This morning we again began our day at 5:30 AM. We held our devotional in the open-air hut in the center of our hotel grounds. Coffee and tea were provided to boost the group’s energy for the first official day.
We then had a lovely breakfast at the hotel and piled onto the bus, everyone looking great in their freshly picked out scrubs. We departed promptly at 6:45 AM, and headed on our way. We had one stop to pick up three translators from their village.
At 8 AM we arrived at the clinic to a line of about 300 patients. There were three school buses and several personal automobiles that helped patients arrive. Many of the patients held little cards of different colors that indicated clinics that they would head directly to. For those without cards, their name is written on a yellow Faith In Practice form, and each person is given a dose of anti-parasite medicine before heading through triage to figure out the appropriate place to receive treatment. After we set down our belongings we headed out to the gate to start the morning off with a prayer. Pastor Andy spoke a few words, and Dr. Phil Johnson translated for him. Pastor Andy remarked that interacting with the patients who spoke several different indigenous dialects reminded him of the Pentecost – that even if people do not speak the same language, the universal language of love can be shared and understood by all.
We then walked through the line greeting patients with one of the security guards, Fautso. He shared with us that after a difficult couple years, Faith In Practice had restored his sense of purpose and the people have become his family. He has been with us for four years. He thanked us profusely for helping his country and his people. He is always willing to lend a hand, or chat and we are very thankful to have him.
The line for triage began as a trickle, and soon turned into a flood. Felipe organized the patients by collecting their diagnoses sheets and then calling their names in the order in which they had been received. We all worked as a team to guide people to the correct locations, and the system flowed smoothly.
In the wheelchair clinic, I had the opportunity to chat with a gentleman who was receiving a wheelchair. Adolfo was kind enough to share his story with us. When he was 21, he worked in a tienda or a mini market, and an accident occurred that ended with him being shot twice, once in the spine and once in the hip. They took him to the hospital and he was unable to feel his legs. However, he could still feel the bullets that were inside of him. He went to a church with a Nicaraguan priest who prayed for him and after the prayers he no longer felt the bullets. When he was a teenager he used to drink, smoke, and misbehave. He said his father was a minister and asked him to come to church with him. Adolfo would agree and even change into his church clothes, however he would find a way to sneak off. After the accident, he asked God to forgive him for his sins. He is unable to work because of the accident; however, he tries to find jobs around town that he is able to do. The church helps to support his family. He is married and has one four year old son. His wife was one month pregnant when he was shot. A question that we asked him was “What would you be doing now if you were not in a wheelchair?” His response to this was that it is difficult for him to imagine what life would be like had he not been injured because it caused him to better himself in terms of his habits and his devotion to God. He said had it not occurred, he might still be drinking and misbehaving. However, at the same time it is difficult for him to imagine the rest of his life in a wheelchair as he is only 24 now. He had a borrowed wheelchair when he arrived and that had a hard bar in the back. The wheels were battered and the chair in its entirety was not in good shape. This caused him to slouch so the bar would not press into his back, however this in turn caused many pains in his back and neck. The new wheelchair is much more comfortable for him and is his to keep. He is very grateful for the help of Faith In Practice in providing him with this wheelchair.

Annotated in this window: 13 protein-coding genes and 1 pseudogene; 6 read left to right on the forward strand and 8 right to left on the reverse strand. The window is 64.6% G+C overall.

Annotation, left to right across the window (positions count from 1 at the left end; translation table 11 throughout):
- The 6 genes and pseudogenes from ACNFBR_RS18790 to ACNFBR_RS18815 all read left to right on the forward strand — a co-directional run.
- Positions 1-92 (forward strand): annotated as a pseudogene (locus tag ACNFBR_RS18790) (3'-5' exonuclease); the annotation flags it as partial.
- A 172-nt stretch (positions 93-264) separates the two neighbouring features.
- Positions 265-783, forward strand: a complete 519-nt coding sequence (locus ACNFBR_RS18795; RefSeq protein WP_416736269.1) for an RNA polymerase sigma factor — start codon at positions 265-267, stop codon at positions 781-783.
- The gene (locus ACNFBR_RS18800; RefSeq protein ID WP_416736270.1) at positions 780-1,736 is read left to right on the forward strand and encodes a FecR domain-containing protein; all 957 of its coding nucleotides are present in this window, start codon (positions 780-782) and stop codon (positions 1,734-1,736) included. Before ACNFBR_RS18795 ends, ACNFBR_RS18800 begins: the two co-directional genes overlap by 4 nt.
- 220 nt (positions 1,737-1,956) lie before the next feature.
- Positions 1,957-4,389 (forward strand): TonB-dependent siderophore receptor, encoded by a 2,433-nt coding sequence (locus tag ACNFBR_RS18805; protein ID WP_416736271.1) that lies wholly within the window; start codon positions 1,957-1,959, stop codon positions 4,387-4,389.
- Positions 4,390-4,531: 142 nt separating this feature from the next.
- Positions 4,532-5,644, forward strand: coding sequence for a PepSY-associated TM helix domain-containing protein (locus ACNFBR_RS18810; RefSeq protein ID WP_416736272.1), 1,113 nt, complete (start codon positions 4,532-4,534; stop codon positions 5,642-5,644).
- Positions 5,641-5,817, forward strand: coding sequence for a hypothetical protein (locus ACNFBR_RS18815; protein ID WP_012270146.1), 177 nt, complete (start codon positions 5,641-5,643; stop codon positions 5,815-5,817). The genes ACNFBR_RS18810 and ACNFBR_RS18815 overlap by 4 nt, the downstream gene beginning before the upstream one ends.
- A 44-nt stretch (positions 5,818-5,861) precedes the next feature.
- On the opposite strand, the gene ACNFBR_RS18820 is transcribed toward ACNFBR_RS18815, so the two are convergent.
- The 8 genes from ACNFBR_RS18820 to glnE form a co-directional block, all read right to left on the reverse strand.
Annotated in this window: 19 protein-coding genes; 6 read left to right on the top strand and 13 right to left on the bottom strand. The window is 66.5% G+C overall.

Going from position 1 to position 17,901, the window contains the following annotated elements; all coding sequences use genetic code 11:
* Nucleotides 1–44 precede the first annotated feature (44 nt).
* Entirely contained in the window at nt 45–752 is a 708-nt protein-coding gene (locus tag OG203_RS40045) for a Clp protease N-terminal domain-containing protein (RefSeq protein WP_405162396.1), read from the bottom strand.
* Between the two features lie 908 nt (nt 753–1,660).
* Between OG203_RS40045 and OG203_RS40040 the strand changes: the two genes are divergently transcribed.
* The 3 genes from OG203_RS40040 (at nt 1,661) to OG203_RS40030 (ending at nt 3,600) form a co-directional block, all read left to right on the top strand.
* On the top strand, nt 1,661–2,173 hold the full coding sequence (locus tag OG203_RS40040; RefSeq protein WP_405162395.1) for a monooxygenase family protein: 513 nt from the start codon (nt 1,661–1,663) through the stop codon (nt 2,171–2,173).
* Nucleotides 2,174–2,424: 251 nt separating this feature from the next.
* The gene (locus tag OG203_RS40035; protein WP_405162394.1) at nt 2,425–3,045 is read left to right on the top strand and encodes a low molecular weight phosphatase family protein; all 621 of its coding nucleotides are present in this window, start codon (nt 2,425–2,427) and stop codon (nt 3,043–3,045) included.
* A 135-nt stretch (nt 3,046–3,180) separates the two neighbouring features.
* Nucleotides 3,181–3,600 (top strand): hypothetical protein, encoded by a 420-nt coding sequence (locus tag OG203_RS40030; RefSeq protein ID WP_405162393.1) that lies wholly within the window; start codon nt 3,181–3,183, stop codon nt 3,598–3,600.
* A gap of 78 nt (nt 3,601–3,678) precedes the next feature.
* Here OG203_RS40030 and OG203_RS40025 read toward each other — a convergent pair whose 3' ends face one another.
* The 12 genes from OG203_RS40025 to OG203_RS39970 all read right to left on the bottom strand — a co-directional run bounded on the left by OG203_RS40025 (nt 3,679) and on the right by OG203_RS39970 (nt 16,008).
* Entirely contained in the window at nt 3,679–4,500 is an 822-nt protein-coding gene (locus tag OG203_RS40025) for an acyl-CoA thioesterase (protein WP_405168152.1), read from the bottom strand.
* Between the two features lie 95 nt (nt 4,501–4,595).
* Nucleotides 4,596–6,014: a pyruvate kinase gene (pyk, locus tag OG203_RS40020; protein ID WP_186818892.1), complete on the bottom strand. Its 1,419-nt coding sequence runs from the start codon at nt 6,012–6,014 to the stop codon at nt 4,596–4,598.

In the general medicine clinic, Dr. Chris Johnson utilized the wonders of modern medicine on a patient that complained of an irregular heartbeat. She explained that often after she walked a bit she would pass out. To experience this, they took a short walk around the clinic and after walking, her heart was fast and irregular. Dr. Johnson decided that rather than using the slow, cumbersome EKG machine, he could use his apple watch. He quickly placed it on the patient’s wrist and in approximately 45 seconds had the necessary results. He also had his own personal data history that served as a “normal” base heartrate to juxtapose with the patient’s irregular heartrate. He advised the patient that when she notices this feeling, to sit or lay down so as to prevent passing out and injuring herself. She will go on to referrals for further diagnoses.
These are only few of the many incredible, life-changing stories that took place today and will continue to occur throughout the week. Tomorrow’s blog will contain the patient data from today as well as more personal stories from patients and providers.
We are so grateful for the first day and cannot wait for what the rest of the week brings!